Archive for September 20th, 2005

Carter Baker report on elections generates anger and laughter in Caracas

September 20, 2005

All day in radio talk shows the news of
the contents of the Carter-Baker report on
elections caused hilarity, anger and spite against the former US President. I
had read about it early this morning
in PMBcomments, but
was surprised by its absence in any of the news media today. But radio talk
shows were having a ball at quoting straight from the report. This one
generated anger:

-Congress should pass a law requiring
that all voting machines be equipped with a voter-verifiable paper audit trail
and, consistent
with HAVA, be fully accessible
to voters with disabilities. This is especially important for direct recording
electronic (DRE) machines for four reasons:(a) to increase citizens’ confidence
that their vote will be counted accurately, (b) to allow for a recount, (c) to
provide a backup in cases of loss of votes due to computer malfunction, and (d)
to test — through a random selection of machines — whether the paper result is
the same as the electronic result.

While this one generated

-To undertake the new responsibilities recommended by this report and to build
confidence in the administration of elections, Congress and the states should
reconstitute election management institutions on a nonpartisan basis to make
them more independent and effective. U.S. Election Assistance Commission
members and each state’s chief elections officer should
be selected and be expected to act in a nonpartisan manner,
and the institutions should have sufficient funding for research and training
and to conduct the best elections possible. We believe the time has come to
take politics as much as possible out of the institutions of election
administration and to make these institutions nonpartisan.

This one made people wonder if it was the same Jimmy Carter that came to Venezuela to
oversee the recall vote:

States should adopt unambiguous procedures
to reconcile any disparity between the electronic ballot tally and the paper
ballot tally.The
Commission strongly recommends that states determine well in
advance of elections
which will be the ballot of record.

While this one led them to conclude it had to be a different guy:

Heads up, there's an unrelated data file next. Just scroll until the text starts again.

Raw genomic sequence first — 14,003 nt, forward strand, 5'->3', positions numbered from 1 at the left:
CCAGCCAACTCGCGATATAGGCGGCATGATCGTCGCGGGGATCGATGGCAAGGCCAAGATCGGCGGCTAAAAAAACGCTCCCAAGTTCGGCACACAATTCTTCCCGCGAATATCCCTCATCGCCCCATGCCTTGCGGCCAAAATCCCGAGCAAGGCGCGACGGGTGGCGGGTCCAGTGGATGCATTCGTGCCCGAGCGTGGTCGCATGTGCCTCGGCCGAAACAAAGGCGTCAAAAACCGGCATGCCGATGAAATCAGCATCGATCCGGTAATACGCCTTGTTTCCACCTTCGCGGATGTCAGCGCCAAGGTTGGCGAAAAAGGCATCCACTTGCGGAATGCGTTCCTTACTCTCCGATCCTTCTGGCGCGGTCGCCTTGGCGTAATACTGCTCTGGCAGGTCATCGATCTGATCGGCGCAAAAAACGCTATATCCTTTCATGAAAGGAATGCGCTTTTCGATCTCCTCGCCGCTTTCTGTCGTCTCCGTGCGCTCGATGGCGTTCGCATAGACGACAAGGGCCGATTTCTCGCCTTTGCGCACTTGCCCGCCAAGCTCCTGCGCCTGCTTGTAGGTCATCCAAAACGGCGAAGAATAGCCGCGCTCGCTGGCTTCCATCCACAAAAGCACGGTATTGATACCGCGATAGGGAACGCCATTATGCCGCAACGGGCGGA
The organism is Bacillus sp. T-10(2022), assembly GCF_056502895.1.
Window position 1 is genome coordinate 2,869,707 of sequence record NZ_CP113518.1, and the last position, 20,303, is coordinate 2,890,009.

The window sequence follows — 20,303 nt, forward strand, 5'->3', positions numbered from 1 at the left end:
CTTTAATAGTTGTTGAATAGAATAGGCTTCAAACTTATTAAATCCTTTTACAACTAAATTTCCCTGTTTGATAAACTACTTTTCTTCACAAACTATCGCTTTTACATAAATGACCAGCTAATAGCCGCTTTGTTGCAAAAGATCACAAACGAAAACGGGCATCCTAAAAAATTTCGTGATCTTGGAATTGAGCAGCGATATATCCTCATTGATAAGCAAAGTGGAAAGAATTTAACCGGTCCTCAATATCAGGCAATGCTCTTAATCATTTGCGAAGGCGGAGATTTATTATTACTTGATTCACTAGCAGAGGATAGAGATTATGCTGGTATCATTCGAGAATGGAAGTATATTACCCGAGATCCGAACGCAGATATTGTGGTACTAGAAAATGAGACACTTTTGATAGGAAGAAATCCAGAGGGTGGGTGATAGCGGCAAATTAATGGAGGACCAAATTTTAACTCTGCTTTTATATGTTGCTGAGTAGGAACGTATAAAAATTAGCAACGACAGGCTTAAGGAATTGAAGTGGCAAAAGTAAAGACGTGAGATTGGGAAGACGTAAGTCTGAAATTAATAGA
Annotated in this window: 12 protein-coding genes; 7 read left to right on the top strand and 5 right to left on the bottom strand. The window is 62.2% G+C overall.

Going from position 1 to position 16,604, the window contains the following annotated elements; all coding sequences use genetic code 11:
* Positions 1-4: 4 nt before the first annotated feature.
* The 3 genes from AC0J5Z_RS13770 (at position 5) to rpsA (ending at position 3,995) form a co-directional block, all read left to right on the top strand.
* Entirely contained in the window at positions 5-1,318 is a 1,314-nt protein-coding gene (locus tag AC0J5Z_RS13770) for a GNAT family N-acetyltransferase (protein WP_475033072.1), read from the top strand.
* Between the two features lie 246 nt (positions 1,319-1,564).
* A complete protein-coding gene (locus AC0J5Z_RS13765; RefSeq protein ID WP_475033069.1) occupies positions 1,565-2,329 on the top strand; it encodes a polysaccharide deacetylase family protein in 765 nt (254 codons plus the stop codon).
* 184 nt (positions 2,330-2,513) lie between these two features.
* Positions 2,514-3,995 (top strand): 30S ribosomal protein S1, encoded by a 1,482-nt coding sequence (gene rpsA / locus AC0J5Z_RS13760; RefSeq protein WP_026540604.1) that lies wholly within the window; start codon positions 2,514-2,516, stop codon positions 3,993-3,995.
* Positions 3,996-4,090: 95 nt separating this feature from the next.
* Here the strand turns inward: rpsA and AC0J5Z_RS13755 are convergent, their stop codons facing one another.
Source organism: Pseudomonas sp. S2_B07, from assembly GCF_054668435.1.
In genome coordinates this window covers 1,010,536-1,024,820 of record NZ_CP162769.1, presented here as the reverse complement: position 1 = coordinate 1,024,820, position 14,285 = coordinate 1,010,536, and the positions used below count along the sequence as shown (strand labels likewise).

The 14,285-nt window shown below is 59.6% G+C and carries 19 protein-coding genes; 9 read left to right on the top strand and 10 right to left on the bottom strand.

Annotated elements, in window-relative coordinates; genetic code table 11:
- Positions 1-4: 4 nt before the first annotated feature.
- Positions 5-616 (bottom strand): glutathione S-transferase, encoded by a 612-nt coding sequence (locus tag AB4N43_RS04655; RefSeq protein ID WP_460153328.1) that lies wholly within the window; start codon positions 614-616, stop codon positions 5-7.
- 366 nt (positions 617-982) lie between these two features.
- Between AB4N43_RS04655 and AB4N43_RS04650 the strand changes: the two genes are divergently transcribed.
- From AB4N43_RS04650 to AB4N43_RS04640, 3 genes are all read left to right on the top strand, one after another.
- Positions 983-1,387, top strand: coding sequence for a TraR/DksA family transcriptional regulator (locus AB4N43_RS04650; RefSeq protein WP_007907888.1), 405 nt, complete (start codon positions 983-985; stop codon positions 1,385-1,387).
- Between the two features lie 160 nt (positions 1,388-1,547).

-State and local election authorities should publicly
test all types of voting machines before, during, and after Election Day and
allow public observation
of zero machine counts at the start of Election Day and
the machine certification process

And how about this one, where was Carter last year in August 14th.? He
certainly did not have this access and neither did even the members of the
Electoral Board that were not pro-Chavez.

-All legitimate domestic and international election observers should be
granted unrestricted access to the election process, provided that they accept
election rules, do not interfere with the electoral process, and respect the
secrecy of the ballot. Such observers should apply for accreditation, which
should allow them to visit any polling station in any state and to view all
parts of the election process, including the testing of voting equipment, the
processing of absentee ballots, and the vote count.

It was indeed weird to hear all these
wise remarks from the same guy that certified the results of the Venezuela
recall last year, without any of the above conditions being met at all. In fact
NONE of the above was even closely satisfied.

But that’s Jimmy for you.

A day of protests and threats against private property

September 20, 2005

was a day of protests in Venezuela today
, curiously none of it organized by
the so-called opposition, but by various groups with grievances against the
Government. Chavez was hit hard by the protests as three different groups blocked
the access to the headquarters of the Corporacion Venezolana de Guayana. Chavze
went there to “hand out” Government loans to the Venalum corporation, one of
the Government owned aluminum companies that is now under management by its
personnel. Chavez had to be taken by helicopter to the plant as the
roads around Ciudad Guayana collapsed

There were
nominally four different groups protesting independently. Steel workers were
protesting that they have not been paid the dividends on the shares of Sidor
that they own, despite the promises by the Minister of Basic Industries that
they would be paid. Separately, workers of the aluminum industry who can not
work due to work related injuries also held a protest. The third group was
composed of Venalum and Alcasa’s retired personnel asking for speed in the decision
on an injunction they requested 40 days ago. Finally, there were protests over the
problems with water supply to the homes in the area.

there were protests in Caracas
by medical doctors against the health bill being considered by the National
Assembly and in Vargas state by street vendors who were protesting mistreatment
by the police.

But none
of this seemed to affect Chavze who
gave a fiery speech
, telling the Governors and Mayors to expropriate any
empty lots in the cities that are not being used. Chavez said that they should
stop the practice of buying urban land and letting it simply sit there in order
to sell it later at a higher price. Chávez also attacked the private sector
saying that those that don’t like his policies should “go to Miami” leaving their plants and machinery
behind. He backed the seizure of a farm which he claims is owned by the
Government while the owners claim otherwise and said he would hold his Sunday
program from that farm next Sunday. He also said he had until the year 2030 to
convince people of the advantages of socialism. Curiously, he suggested that he
was a “new” convert to the concept of socialism, which was not clarified.